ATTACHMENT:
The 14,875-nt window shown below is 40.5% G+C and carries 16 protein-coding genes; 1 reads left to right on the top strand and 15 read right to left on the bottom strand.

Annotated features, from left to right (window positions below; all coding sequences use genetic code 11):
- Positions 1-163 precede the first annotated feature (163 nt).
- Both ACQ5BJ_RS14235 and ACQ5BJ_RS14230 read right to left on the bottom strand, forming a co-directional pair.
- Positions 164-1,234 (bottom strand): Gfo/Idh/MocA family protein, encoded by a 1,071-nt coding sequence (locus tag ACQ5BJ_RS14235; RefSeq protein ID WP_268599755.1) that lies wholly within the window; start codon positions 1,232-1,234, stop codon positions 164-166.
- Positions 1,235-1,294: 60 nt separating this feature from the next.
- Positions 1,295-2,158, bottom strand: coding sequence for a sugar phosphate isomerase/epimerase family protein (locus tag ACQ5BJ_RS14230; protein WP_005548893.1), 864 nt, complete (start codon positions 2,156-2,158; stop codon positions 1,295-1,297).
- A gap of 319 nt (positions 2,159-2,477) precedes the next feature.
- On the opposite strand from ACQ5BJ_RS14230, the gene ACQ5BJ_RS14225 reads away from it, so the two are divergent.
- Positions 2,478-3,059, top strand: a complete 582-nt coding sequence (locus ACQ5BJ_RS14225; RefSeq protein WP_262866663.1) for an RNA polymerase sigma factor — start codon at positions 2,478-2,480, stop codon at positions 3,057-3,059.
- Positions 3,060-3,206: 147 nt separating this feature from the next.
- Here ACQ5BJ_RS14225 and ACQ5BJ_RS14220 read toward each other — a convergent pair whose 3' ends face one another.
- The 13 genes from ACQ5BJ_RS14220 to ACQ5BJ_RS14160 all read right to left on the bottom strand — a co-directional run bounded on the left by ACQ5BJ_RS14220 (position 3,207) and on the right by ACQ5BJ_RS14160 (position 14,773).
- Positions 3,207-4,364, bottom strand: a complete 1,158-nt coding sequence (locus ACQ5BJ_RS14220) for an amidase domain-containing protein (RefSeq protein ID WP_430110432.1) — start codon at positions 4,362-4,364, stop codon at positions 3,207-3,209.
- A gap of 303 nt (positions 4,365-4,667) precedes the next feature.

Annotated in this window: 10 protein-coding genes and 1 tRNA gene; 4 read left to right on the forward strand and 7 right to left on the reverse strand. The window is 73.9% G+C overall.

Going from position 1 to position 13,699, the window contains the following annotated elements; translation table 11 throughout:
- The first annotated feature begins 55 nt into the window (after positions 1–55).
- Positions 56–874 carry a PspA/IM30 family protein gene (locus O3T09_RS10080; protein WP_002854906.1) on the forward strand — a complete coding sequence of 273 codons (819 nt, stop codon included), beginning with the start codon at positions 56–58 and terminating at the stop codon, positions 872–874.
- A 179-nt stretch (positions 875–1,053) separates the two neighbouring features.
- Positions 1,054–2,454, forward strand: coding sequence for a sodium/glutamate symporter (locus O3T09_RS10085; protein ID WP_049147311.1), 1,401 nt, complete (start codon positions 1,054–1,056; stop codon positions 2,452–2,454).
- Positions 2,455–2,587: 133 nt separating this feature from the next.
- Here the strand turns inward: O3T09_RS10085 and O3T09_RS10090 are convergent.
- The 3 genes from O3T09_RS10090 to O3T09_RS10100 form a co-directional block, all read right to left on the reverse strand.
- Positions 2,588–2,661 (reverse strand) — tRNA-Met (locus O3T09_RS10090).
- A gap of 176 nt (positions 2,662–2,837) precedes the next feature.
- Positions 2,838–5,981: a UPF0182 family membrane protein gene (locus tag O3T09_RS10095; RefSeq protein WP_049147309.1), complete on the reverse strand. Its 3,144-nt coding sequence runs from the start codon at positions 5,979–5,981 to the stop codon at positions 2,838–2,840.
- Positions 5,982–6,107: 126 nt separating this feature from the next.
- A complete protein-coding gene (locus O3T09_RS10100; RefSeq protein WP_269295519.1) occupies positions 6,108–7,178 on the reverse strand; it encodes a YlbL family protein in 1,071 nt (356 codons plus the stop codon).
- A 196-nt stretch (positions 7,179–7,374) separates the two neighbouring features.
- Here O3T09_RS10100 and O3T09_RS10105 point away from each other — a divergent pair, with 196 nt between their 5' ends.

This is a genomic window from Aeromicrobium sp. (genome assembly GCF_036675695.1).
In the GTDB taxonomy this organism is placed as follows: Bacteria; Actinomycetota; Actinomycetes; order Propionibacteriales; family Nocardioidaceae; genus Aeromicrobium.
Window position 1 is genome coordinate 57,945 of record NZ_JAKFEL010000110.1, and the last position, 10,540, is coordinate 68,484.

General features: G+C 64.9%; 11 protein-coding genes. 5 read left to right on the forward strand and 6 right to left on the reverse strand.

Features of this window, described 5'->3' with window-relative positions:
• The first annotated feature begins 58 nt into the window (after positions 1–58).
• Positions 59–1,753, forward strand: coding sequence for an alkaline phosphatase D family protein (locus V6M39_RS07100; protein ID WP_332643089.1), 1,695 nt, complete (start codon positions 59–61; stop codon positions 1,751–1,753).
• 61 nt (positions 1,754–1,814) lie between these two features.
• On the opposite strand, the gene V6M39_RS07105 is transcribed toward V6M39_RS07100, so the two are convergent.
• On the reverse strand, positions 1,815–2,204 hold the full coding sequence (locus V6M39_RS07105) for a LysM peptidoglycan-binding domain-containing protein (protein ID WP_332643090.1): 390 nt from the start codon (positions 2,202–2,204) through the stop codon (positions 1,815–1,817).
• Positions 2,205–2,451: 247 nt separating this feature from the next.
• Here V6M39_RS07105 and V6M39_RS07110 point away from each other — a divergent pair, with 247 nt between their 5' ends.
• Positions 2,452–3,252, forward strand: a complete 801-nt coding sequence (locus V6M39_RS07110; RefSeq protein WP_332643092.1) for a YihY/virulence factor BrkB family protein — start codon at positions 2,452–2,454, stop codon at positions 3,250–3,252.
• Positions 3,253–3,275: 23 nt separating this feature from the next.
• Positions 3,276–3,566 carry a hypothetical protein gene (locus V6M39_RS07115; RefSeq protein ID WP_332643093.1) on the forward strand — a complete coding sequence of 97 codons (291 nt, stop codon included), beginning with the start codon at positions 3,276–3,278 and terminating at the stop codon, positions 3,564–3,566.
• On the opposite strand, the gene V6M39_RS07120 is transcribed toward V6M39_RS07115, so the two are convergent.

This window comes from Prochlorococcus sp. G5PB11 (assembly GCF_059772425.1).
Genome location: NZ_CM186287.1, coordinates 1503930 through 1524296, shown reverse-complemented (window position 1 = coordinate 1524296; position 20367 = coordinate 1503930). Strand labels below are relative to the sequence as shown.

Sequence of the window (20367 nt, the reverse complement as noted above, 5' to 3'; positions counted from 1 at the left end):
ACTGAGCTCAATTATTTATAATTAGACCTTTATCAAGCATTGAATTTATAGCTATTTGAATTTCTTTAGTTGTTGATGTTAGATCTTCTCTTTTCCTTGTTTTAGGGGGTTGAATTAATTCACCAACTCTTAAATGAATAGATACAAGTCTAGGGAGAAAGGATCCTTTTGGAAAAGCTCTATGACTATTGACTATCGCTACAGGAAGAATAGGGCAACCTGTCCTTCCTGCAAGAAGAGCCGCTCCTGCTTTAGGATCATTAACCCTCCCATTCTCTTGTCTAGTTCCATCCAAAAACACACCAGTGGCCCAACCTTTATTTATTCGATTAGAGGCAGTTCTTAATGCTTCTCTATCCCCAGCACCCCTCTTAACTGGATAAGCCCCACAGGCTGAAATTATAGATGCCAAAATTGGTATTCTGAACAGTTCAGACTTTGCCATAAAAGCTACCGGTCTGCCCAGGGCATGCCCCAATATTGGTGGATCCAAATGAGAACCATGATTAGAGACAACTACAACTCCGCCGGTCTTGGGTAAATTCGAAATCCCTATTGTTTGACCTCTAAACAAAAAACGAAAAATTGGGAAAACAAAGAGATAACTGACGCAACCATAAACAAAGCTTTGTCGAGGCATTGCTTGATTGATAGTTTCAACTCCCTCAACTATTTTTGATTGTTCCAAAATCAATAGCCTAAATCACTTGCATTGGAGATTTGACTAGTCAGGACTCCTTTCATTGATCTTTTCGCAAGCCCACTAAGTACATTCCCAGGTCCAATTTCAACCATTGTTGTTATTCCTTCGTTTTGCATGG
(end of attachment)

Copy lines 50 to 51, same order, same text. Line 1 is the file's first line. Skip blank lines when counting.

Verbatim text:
Sequence of the window (20367 nt, the reverse complement as noted above, 5' to 3'; positions counted from 1 at the left end):
ACTGAGCTCAATTATTTATAATTAGACCTTTATCAAGCATTGAATTTATAGCTATTTGAATTTCTTTAGTTGTTGATGTTAGATCTTCTCTTTTCCTTGTTTTAGGGGGTTGAATTAATTCACCAACTCTTAAATGAATAGATACAAGTCTAGGGAGAAAGGATCCTTTTGGAAAAGCTCTATGACTATTGACTATCGCTACAGGAAGAATAGGGCAACCTGTCCTTCCTGCAAGAAGAGCCGCTCCTGCTTTAGGATCATTAACCCTCCCATTCTCTTGTCTAGTTCCATCCAAAAACACACCAGTGGCCCAACCTTTATTTATTCGATTAGAGGCAGTTCTTAATGCTTCTCTATCCCCAGCACCCCTCTTAACTGGATAAGCCCCACAGGCTGAAATTATAGATGCCAAAATTGGTATTCTGAACAGTTCAGACTTTGCCATAAAAGCTACCGGTCTGCCCAGGGCATGCCCCAATATTGGTGGATCCAAATGAGAACCATGATTAGAGACAACTACAACTCCGCCGGTCTTGGGTAAATTCGAAATCCCTATTGTTTGACCTCTAAACAAAAAACGAAAAATTGGGAAAACAAAGAGATAACTGACGCAACCATAAACAAAGCTTTGTCGAGGCATTGCTTGATTGATAGTTTCAACTCCCTCAACTATTTTTGATTGTTCCAAAATCAATAGCCTAAATCACTTGCATTGGAGATTTGACTAGTCAGGACTCCTTTCATTGATCTTTTCGCAAGCCCACTAAGTACATTCCCAGGTCCAATTTCAACCATTGTTGTTATTCCTTCGTTTTGCATGG